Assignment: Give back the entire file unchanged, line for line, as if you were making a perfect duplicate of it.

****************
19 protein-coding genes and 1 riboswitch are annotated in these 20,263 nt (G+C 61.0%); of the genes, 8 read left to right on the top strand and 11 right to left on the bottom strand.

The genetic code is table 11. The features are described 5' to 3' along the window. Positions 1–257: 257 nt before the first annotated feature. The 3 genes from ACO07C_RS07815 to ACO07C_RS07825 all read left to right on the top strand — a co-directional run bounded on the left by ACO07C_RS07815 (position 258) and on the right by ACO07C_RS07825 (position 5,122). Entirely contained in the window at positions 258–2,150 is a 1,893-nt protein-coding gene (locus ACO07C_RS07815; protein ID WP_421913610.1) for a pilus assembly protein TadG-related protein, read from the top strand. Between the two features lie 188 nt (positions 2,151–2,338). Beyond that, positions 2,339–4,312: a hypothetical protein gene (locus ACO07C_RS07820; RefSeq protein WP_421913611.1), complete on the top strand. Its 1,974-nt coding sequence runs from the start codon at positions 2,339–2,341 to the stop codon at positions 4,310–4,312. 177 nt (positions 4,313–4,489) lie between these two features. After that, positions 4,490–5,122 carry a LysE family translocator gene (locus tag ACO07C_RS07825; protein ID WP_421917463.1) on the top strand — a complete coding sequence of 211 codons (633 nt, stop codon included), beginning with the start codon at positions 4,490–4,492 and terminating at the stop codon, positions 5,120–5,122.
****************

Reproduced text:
19 protein-coding genes and 1 riboswitch are annotated in these 20,263 nt (G+C 61.0%); of the genes, 8 read left to right on the top strand and 11 right to left on the bottom strand.

The genetic code is table 11. The features are described 5' to 3' along the window. Positions 1–257: 257 nt before the first annotated feature. The 3 genes from ACO07C_RS07815 to ACO07C_RS07825 all read left to right on the top strand — a co-directional run bounded on the left by ACO07C_RS07815 (position 258) and on the right by ACO07C_RS07825 (position 5,122). Entirely contained in the window at positions 258–2,150 is a 1,893-nt protein-coding gene (locus ACO07C_RS07815; protein ID WP_421913610.1) for a pilus assembly protein TadG-related protein, read from the top strand. Between the two features lie 188 nt (positions 2,151–2,338). Beyond that, positions 2,339–4,312: a hypothetical protein gene (locus ACO07C_RS07820; RefSeq protein WP_421913611.1), complete on the top strand. Its 1,974-nt coding sequence runs from the start codon at positions 2,339–2,341 to the stop codon at positions 4,310–4,312. 177 nt (positions 4,313–4,489) lie between these two features. After that, positions 4,490–5,122 carry a LysE family translocator gene (locus tag ACO07C_RS07825; protein ID WP_421917463.1) on the top strand — a complete coding sequence of 211 codons (633 nt, stop codon included), beginning with the start codon at positions 4,490–4,492 and terminating at the stop codon, positions 5,120–5,122.